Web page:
Picture this: Fictional Company is currently doing remote work. John, an employee in Fictional Company, is busy handling day-to-day client transactions. He receives an email from his bank that he needs to change his password. Due to the heavy workload, he does not notice that the email is not legitimate, thus clicking the link and falling into a phishing attack. In just one wrong click, Fictional Company’s confidential information is compromised.
This case is not an isolated issue. Companies doing digital transactions are exposed to various operational risks. In 2018, the FBI has recorded an estimate of over $12 billion in losses in business email compromise (BEC) scams alone, proving that the biggest challenge faced by businesses in the digital age is the attacks from cybercriminals. These include phishing and other email security threats attempting to get sensitive data and financial information. Almost 38% of users without cybersecurity training fall into phishing attacks according to KnowBe4, a top cybersecurity trainer. Uneducated users, combined with the lack of cybersecurity infrastructure for the business, expose them to huge risks and potential losses because of phishing attacks.
The attacks do not just affect business operations. Companies in the business to consumer sphere have greater risks to address. PC Magazine has recorded a 350% increase in phishing attacks since the beginning of the COVID-19 pandemic, with online transactions gaining popularity. Customers often receive emails from senders posing to be banks or e-commerce websites, telling them that their information has been compromised or their orders have been shipped. When customers give their login details, their confidential and financial information will be compromised, translating into reputational risks for the company. Customers lose their trust as they cannot differentiate authentic from illegitimate emails.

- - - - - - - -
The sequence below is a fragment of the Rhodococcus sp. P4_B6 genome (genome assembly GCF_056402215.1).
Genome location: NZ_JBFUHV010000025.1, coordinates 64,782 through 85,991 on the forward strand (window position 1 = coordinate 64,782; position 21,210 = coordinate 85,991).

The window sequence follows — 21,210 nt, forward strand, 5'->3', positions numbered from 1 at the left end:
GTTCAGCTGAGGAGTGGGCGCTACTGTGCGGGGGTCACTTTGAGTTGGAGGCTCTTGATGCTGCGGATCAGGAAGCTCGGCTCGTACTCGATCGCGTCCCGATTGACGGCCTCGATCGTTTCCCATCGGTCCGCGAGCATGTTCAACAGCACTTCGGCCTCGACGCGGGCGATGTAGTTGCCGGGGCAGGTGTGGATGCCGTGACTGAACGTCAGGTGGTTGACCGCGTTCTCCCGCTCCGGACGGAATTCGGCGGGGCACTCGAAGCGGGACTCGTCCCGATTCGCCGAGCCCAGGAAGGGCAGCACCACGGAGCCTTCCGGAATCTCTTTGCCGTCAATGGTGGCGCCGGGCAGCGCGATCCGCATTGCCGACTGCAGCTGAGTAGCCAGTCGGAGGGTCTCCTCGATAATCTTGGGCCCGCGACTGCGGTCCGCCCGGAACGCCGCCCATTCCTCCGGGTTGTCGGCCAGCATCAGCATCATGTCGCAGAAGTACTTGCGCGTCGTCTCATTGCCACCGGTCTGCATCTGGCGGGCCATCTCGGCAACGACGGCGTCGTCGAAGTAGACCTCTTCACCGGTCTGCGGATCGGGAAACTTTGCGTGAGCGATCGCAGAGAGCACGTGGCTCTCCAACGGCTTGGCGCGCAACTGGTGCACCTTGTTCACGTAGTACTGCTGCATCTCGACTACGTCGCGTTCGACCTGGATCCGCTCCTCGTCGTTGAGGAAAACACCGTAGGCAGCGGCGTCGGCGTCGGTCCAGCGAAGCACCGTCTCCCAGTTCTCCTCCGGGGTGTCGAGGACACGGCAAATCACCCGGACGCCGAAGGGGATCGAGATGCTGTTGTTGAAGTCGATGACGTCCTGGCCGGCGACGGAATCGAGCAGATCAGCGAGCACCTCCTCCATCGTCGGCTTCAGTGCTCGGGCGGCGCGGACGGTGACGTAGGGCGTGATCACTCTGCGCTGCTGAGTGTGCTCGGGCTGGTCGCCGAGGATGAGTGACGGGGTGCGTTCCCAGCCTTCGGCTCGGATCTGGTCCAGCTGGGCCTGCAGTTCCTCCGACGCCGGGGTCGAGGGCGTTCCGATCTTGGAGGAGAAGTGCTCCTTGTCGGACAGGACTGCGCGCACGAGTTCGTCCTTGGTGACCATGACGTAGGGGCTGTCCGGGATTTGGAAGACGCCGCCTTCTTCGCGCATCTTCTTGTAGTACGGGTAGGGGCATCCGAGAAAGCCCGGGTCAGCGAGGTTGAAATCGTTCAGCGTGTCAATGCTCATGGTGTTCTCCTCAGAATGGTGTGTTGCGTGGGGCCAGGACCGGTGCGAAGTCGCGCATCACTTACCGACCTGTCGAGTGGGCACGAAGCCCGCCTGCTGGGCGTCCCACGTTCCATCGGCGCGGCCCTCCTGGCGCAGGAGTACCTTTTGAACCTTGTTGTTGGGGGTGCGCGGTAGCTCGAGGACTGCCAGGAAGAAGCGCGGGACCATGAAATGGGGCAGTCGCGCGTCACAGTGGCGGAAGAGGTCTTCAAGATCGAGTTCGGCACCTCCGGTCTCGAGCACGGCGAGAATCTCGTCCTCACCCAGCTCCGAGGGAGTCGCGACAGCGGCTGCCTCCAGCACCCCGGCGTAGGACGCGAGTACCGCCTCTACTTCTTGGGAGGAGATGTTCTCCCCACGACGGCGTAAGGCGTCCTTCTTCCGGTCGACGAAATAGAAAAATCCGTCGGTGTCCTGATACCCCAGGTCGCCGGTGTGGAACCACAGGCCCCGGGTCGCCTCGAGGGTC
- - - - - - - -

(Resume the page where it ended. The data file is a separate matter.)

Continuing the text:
Furthermore, unencrypted emails attract hackers to steal confidential information. With the rise of remote work, sending confidential data such as customer databases and financial records puts the company in the risky position of data leakage. Without high credibility, this could potentially bring the business down. A similar scenario could result from stolen devices, allowing cybercriminals to easily access information due to the lack of encryption and weak passwords attached to the device and the user’s emails.
As more businesses are shifting to remote arrangements and relying on technology for their transactions, cyber criminals have also developed smarter attacks that can possibly deceive more employees and customers. Businesses should invest in cyber defense systems that would secure the company’s transactions containing sensitive and confidential information. Secure/Multipurpose Internet Mail Extension or S/MIME is a technology that allows users to encrypt and digitally sign their emails.
By using S/MIMEs, the business is assured that emails come from legitimate senders, moreover, it proves that the message has not been compromised. S/MIME can also encrypt email messages, which can only be unlocked by the intended recipient. Because of this, the risk of breaching confidentiality is significantly reduced, and technological intruders cannot easily access the company systems. Customers can also find a basis that the email is authentic, saving the company from possible reputational damages.
GlobalSign’s S/MIMEs certificates allow the business to automatically encrypt and decrypt emails, and is compatible to support both desktop and mobile workforce. Now, securing emails does not mean going through inconvenient processes. With Globalsign’s S/MIME, your business can be more secured and protected from the risks brought by going digital. You can request for a demo here!
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